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Cancer. 1998 Aug 25;84(4):218-25.

Squamous atypia in the atrophic cervical vaginal smear: a new look at an old problem.

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  • 1Laboratory of Pathology, Cytopathology Section, National Cancer Institute/National Institutes of Health, Bethesda, Maryland 20892, USA.

Abstract

BACKGROUND:

Squamous atypia in postmenopausal (PM) cervical vaginal smears (CVS) only rarely is associated with a biopsy-proven squamous intraepithelial lesion (SIL), and thus most commonly represents an atrophy-associated benign reactive change.

METHODS:

To distinguish atypical squamous cells of undetermined significance (ASCUS) and SIL from atrophy-associated benign reactive changes, a review of atypical atrophic PM CVS was performed. Ninety CVS exhibiting an atrophic smear pattern were considered appropriate for study. Repeat smears and/or biopsy after local estrogen therapy were requested to distinguish atrophic/reactive from dysplastic changes.

RESULTS:

Generally, atrophic CVS exhibit uniform nuclear enlargement in the squamous cell population, which, using the criterion of nuclear enlargement alone, would qualify the majority of these cases to be classified as ASCUS. The nuclear enlargement associated with atrophy resolves with the local application of estrogen. Follow-up after local estrogen treatment was available for 84 of 90 patients and revealed 10 cases of SIL (12%) and 9 cases of ASCUS (11%), 6 of which were favored to be of a reactive etiology. Nuclear features most commonly noted in the cases considered to be ASCUS (nonreactive) and SIL were nuclear hyperchromasia and nuclear contour irregularities.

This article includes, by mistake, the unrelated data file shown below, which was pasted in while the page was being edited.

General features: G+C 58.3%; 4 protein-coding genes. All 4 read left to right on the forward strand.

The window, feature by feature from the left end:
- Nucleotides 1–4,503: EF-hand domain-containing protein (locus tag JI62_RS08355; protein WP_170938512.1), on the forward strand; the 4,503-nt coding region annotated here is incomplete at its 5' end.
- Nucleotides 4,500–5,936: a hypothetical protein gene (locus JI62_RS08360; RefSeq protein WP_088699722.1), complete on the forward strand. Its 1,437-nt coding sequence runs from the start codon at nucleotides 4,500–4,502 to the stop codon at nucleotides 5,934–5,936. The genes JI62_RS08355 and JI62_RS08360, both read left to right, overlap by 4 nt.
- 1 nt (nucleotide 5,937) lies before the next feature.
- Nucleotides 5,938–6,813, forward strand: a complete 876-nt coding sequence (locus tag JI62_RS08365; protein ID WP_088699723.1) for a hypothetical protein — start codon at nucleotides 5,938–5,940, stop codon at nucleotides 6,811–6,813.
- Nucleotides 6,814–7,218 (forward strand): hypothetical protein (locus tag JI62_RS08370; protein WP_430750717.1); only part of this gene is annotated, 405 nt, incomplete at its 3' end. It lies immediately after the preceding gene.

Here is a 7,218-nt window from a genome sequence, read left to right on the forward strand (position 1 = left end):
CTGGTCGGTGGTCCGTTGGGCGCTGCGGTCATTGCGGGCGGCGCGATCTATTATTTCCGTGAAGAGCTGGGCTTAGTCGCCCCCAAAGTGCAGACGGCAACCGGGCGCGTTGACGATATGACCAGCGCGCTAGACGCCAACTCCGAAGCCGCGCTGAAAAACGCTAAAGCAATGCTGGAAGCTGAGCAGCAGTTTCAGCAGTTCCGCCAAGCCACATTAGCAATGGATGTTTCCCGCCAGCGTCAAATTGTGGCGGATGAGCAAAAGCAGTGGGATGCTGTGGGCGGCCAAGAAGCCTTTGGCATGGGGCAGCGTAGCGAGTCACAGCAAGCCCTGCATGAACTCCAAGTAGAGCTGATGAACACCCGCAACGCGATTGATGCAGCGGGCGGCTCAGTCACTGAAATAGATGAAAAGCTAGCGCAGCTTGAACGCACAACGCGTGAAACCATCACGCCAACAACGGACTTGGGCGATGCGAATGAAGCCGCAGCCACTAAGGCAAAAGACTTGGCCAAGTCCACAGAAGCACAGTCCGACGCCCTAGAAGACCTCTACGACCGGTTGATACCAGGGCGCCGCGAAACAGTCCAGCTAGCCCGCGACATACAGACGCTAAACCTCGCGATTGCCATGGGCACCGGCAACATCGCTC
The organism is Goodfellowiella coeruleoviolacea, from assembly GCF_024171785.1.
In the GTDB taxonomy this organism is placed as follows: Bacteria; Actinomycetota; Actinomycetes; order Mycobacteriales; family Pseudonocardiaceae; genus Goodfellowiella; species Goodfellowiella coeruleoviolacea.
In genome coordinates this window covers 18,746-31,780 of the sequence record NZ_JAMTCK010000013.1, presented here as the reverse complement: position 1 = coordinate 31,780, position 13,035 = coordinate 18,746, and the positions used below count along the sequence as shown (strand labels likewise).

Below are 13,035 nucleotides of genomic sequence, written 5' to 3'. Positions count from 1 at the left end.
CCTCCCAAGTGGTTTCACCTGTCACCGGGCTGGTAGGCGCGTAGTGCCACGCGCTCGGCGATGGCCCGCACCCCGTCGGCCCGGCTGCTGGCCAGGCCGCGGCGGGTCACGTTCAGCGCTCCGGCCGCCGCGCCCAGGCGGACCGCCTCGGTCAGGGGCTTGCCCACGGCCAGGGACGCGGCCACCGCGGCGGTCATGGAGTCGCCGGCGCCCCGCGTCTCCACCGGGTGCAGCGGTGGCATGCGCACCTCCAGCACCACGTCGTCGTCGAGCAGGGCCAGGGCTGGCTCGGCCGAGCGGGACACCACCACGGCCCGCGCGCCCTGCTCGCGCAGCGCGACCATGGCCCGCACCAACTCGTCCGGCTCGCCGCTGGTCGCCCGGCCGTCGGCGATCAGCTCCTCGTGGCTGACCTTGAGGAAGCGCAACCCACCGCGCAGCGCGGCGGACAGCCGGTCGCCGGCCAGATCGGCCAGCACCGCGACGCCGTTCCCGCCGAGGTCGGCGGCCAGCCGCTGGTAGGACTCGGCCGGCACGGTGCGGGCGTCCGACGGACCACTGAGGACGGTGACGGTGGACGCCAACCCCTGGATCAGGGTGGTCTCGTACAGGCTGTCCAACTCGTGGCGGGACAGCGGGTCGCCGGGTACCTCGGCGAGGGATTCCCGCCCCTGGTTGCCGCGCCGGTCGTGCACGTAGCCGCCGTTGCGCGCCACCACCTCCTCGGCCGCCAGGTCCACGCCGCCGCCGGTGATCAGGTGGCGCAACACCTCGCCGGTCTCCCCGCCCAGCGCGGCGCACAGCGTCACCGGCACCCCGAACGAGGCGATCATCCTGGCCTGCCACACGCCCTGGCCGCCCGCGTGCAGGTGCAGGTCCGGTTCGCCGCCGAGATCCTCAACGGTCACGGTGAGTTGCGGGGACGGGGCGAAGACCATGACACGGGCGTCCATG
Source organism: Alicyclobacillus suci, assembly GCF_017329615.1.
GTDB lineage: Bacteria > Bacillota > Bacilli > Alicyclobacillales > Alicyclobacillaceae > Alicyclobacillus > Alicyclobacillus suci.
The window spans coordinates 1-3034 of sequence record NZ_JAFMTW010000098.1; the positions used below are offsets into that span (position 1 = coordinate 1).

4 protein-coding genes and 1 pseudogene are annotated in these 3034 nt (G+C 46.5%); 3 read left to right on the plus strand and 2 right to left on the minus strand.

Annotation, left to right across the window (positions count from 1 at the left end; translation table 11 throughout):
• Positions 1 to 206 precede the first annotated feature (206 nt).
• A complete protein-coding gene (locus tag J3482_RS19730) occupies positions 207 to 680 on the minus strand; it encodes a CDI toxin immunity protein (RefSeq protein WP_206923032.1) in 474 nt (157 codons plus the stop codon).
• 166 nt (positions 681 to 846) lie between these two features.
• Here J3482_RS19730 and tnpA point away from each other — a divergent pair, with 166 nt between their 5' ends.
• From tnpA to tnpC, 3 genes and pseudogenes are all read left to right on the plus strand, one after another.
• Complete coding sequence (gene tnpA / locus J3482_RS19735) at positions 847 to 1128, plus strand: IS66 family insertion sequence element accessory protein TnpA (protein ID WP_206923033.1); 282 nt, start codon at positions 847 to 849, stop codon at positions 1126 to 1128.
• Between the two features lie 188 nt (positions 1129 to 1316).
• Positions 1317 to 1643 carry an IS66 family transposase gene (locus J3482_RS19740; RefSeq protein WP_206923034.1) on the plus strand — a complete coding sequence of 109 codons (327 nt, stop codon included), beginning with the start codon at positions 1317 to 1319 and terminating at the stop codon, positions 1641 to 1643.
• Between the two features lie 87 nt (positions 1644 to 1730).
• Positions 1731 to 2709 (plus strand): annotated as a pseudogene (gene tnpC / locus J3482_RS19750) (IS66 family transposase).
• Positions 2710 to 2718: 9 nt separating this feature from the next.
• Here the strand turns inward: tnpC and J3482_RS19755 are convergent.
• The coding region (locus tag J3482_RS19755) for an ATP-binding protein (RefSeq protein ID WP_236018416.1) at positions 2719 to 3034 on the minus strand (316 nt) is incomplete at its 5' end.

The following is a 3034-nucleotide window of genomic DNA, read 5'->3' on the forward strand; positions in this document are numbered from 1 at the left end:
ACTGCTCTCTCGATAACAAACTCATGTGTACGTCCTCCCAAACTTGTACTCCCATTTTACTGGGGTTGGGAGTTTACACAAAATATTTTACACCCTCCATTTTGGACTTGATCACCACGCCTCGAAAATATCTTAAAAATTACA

CONCLUSIONS:

Nuclear enlargement alone is not sufficient for diagnosing ASCUS or SIL in PM CVS. Nuclear enlargement in squamous cells is an expected normal reactive change present in PM CVS that resolves with the application of local estrogen. Nuclear hyperchromasia and irregular nuclear contours remain the most reliable cellular characteristics for diagnosing SIL in atrophic CVS.

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PMID:
9723596
[PubMed - indexed for MEDLINE]
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